Graduating With a Purpose
After sustaining a brain injury, Dominic Pedrotty graduated with a degree in mechanical engineering from Virginia Tech.
Classes like “CAD of Fluid and Thermo Systems” and “Fluid Flows in Nature” could be challenging for anyone. But they are especially challenging for a person who sustained a brain injury and is dealing with short-term memory issues.
Yet, for Dominic Pedrotty, 25, those were the last two classes he needed to complete his mechanical engineering degree from Virginia Tech. And he did it, walking across the stage to receive his diploma on December 17, 2021.
“It wasn’t something I was sure I could accomplish, and it was surreal to finally be done despite everything I had been through,” Dominic says.
What he had been through was three years of recovery and rehabilitation from a devastating car crash.
On May 31, 2018, Dominic – who had just completed his junior year at Virginia Tech – was driving through Tennessee with his older sister when, without warning, he experienced a brain aneurysm. Doctors would later determine the aneurysm burst, which caused Dominic to lose consciousness and cross paths with a semi-truck. The collision killed his sister instantly. Dominic was transferred to Holsten Valley Medical Center in Kingsport, Tennessee, where he spent five weeks.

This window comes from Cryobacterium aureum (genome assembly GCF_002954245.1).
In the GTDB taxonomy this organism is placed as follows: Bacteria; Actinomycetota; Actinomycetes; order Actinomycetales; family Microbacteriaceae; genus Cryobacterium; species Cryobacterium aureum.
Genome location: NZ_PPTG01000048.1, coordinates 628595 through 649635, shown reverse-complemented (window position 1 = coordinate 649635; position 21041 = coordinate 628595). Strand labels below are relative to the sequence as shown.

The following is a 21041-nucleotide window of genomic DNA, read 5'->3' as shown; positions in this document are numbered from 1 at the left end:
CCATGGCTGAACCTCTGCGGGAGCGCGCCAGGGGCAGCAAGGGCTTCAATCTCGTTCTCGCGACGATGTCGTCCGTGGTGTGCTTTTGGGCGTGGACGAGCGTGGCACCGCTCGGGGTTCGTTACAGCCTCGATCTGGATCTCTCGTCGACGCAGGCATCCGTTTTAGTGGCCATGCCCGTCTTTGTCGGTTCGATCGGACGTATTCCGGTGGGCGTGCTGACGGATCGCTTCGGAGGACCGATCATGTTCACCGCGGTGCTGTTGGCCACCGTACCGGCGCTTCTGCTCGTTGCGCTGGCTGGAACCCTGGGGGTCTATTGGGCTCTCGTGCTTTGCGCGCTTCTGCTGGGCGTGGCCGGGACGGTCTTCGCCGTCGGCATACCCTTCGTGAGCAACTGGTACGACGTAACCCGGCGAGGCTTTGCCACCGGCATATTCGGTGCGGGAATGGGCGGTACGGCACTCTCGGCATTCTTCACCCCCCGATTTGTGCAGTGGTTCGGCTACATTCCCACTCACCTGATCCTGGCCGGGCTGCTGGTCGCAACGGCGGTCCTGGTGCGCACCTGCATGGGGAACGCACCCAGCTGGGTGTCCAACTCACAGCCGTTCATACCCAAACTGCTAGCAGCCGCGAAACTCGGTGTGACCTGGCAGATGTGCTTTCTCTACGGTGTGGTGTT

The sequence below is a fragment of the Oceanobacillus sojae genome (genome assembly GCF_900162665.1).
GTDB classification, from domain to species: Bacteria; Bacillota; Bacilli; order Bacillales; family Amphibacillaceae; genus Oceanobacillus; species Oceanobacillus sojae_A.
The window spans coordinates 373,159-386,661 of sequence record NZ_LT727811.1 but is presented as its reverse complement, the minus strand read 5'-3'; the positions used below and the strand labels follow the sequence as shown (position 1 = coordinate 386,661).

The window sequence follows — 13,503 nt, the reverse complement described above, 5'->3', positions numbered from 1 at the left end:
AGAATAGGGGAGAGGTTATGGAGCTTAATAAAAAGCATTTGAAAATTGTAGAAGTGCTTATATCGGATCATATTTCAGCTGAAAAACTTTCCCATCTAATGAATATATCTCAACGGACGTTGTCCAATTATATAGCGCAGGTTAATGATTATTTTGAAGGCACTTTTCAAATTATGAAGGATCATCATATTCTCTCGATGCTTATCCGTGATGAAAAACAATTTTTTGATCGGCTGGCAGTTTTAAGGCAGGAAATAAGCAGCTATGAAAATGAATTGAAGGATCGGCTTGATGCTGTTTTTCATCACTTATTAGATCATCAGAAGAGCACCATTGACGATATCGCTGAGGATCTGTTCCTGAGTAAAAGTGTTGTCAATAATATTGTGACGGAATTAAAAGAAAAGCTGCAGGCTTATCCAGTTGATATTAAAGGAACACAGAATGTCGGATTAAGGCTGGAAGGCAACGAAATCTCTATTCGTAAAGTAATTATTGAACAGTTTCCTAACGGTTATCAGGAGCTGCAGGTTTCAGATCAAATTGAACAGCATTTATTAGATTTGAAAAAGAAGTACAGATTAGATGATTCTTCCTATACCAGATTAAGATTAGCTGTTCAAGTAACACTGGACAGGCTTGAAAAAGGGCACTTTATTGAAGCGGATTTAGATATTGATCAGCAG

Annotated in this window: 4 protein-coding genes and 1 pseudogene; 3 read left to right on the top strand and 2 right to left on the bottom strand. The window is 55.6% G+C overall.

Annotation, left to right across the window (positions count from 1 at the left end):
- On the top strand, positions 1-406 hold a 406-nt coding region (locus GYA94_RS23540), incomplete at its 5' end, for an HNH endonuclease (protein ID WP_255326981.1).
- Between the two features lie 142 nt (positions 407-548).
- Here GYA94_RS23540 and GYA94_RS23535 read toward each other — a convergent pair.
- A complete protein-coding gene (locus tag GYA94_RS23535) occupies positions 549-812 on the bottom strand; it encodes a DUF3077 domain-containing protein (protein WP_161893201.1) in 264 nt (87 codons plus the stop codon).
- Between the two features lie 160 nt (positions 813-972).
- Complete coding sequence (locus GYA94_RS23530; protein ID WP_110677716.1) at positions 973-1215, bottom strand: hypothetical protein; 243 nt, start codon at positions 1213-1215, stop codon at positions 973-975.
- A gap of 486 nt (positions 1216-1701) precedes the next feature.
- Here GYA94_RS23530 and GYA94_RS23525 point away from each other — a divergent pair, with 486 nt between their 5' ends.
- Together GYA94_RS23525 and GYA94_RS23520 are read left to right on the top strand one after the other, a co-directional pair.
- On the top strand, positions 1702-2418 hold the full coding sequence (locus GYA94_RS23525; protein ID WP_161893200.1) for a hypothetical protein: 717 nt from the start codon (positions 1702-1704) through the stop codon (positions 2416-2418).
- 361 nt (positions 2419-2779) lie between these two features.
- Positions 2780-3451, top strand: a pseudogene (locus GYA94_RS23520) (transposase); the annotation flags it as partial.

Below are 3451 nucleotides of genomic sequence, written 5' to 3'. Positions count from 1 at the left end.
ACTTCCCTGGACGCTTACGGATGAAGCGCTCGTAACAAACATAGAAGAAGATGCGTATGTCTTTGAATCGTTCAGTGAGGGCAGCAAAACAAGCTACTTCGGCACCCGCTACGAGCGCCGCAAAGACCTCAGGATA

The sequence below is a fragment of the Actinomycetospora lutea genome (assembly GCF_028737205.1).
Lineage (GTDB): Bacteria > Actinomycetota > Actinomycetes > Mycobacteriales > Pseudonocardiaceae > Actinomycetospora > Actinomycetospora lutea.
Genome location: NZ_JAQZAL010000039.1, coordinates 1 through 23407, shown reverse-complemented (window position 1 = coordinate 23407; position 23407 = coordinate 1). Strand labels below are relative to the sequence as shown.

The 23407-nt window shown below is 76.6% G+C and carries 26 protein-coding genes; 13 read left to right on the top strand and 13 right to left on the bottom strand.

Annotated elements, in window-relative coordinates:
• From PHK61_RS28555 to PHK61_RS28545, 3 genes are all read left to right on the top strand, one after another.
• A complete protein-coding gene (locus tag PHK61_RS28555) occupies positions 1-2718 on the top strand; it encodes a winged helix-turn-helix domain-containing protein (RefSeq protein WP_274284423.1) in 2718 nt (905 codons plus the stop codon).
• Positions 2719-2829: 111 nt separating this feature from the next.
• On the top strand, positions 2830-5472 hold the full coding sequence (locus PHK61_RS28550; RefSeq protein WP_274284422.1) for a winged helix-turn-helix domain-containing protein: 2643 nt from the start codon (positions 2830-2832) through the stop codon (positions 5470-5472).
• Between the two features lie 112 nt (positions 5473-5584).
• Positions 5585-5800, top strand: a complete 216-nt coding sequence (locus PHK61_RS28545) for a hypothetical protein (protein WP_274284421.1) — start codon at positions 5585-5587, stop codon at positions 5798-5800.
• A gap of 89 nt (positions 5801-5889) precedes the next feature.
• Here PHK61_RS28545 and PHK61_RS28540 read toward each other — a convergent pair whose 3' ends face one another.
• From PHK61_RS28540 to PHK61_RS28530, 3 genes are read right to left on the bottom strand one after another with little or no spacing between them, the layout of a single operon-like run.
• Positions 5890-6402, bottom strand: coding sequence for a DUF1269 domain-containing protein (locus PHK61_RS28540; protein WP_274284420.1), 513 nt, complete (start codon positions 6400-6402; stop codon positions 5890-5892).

After leaving the hospital in Tennessee, Dominic transferred to Shepherd Center’s Brain Injury Rehabilitation Program, where he spent five months working on balance, vision and mobility issues, and memory loss, among other physical goals.
Through it all, Dominic never lost sight of returning to Virginia Tech and finishing his degree – he just wasn’t sure it would be possible.
“With my memory issues, I didn’t think I would be able to retain the information necessary to complete the courses,” he says.
But in fall 2019, Dominic returned to school, at first doing much of it remotely. His professors at Virginia Tech accommodated all of his needs. In the last semester, when he needed to be on campus, his parents moved with him to Blacksburg, where the three of them lived in a hotel until graduation.
Now armed with his degree, Dominic is looking toward his future. Though he still hopes to go into the field of agricultural engineering, for now, he is focusing on physical therapy and continuing to make improvements. He’s currently working two days a week at a greenhouse.
“My inspiration stems from the realization that my struggle and my success are for a purpose,” he says. “That I had a goal and a little thing like a brain injury could not stop me.”
Written by Sara Baxter
Shepherd Center provides world-class clinical care, research, and family support for people experiencing the most complex conditions, including spinal cord and brain injuries, multi-trauma, multiple amputations, stroke, multiple sclerosis, and pain. Ranked by U.S. News as one of the nation’s top 10 hospitals for rehabilitation and the best in the Southeast, Shepherd Center treats more than 850 inpatients and 7,600 outpatients annually with unmatched expertise and unwavering compassion to help them begin again.